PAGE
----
"Before your inevitable demise, there are some things I must know." He brought a small vial out of a pocket. Faintly-glowing green fluid gently sloshed within it as he gingerly held it between his thumb and forefinger. "Within a minute of injection of this rather potent neurostimulant the subject becomes extremely susceptible to suggestion; no secrets shall be held from me. But it does have a rather unfortunate side-affect of causing uncontrollable babbling. You could very well reveal some things that are quite private and embarrassingly personal."
"I don't give a damn," the redhead snarled. "Destroying the aliens is my sworn duty. I'd sooner die than lift a finger to help you. You can go stuff it."
Toryn shrugged. "So be it." The next instant a compact weapon appeared. It was a flechette gun, a highly illegal weapon whose explosive ammunition of minuscule razor-sharp shards could easily blow off a limb. The barrel was unwaveringly trained upon her chest. "It would be a pity to waste such a wealth of information after we've gone through so much trouble to obtain it. But I have secured an alternate means of extracting answers from someone as headstrong as yourself."
The pistol vanished back into its concealed holster and he glanced at one of his men, who reached over and tugged open the door. Both Broderick and Hein began to notice a faint, unpleasant vibration in the air. They also noted that both of the other cultists were sweating despite the cool air in the cell block, and the next moment the reason was plainly evident.
Standing in the entrance was a being no larger than a child. A maroon-colored robe of an unidentifiable fabric draped from its scrawny shoulders and dragged slightly on the floor, concealing its feet. Nothing was visible within the deep shadow of its monk-like hood save two points of glowing green. A wave of nearly-palpable wave of psionic force proceeding ahead of it, the Ethereal glided into the room. It made not a sound as it stood off to one side, but seemingly watched everything taking place in the room.
Toryn beamed ecstatically. If he was affected by the creature's telepathic powers, he managed to hide it quite well. He nodded to his followers. "Brothers. Prepare the good captain for questioning. See that she is...comfortable. She'll need her strength." Spurred by the silent, malevolent presence of the alien, his followers rushed to do his bidding. As they did so, Toryn turned and gave Hein a smirk. "Don't worry, general. You're next."
"There, that should do it." Aki finished setting the Black Boa's auto-pilot and sat back in her seat, trying to get somewhat comfortable in her bulky flight suit. Beside her, Neil put the finishing touches on the search program. He typed in a final command and executed it with a showy flourish.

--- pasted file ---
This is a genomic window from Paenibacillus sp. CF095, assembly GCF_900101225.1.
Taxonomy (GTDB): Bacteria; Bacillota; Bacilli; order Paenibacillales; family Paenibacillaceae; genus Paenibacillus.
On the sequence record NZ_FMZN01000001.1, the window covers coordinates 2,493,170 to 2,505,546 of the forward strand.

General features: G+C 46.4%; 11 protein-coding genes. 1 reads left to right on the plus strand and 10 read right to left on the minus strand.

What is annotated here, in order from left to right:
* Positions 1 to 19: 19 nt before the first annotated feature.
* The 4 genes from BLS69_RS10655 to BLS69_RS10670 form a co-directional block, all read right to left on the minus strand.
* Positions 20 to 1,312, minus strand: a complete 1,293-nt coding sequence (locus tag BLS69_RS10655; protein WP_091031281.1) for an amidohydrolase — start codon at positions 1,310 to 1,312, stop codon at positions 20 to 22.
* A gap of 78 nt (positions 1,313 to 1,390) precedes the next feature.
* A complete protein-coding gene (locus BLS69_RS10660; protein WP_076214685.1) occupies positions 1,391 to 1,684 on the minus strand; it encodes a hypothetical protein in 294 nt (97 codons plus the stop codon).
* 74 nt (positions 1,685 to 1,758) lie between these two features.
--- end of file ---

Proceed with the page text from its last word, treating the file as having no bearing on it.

"Done and done, doc.The parameters are set...computer's standing by, all scanners are ready on your mark. So, what's the plan again?" His gray eyes grinned.
She gave him a small smile. "Weren't you paying attention during the preflight, Neil? Or were you still trying to act like Eri wasn't giving you the eye?"
The tech started to splutter an excuse, but Aki held up her hand. "Anyway...we start over the central part of the country and deploy our relay drones here-" she indicated different points on a holographic map of the United States- "here, and here. They'll link up with our existing communication satellites and provide us with a vast network for real-time scanning. If we do get an anomaly we can descend to take a closer look."
Martin's voice came in over the cockpit speakers. He was sequestered down in the ship's hold, surrounded by the electronic module's complex equipment. "And I take it that the response times will be much shorter since we're not down on the surface, right?"
"Precisely. Another reason to be up here is that we can deploy our drones faster and place them more accurately from orbit, rather than launching them from the surface." She glanced out to port, trying to catch a glimpse of her escort. A mere half a kilometer away and slightly above, Atwood's matte-black Firestar held position. Aki had made a mental note on him since leaving Houston; his interceptor had maintained a consistent distance and matched the Black Boa's speed and course precisely. She was grateful that the young pilot suggestion to fly escort was acted upon by all present. "Tyler, have you picked up any contacts on your scanners?"
"Negative, doctor. Just the random satellite and minor space debris. If there are any aliens, they're lying low."
"Good. Let's hope they stay that way, at least until we're done." Neil muttered. If any enemies did make a guest appearance, Tyler could at least keep them off the unarmed Boa's back until Aki boosted away to safety. That was the plan, anyway. The Deep Eye was about to add another comment when the cockpit's com system chirped.
Aki touched a switch. "This is the Boa. Go ahead, control."
It was the major and she sounded quite grave indeed. "Dr. Ross, I'm afraid that we're in a bit of a situation down here..."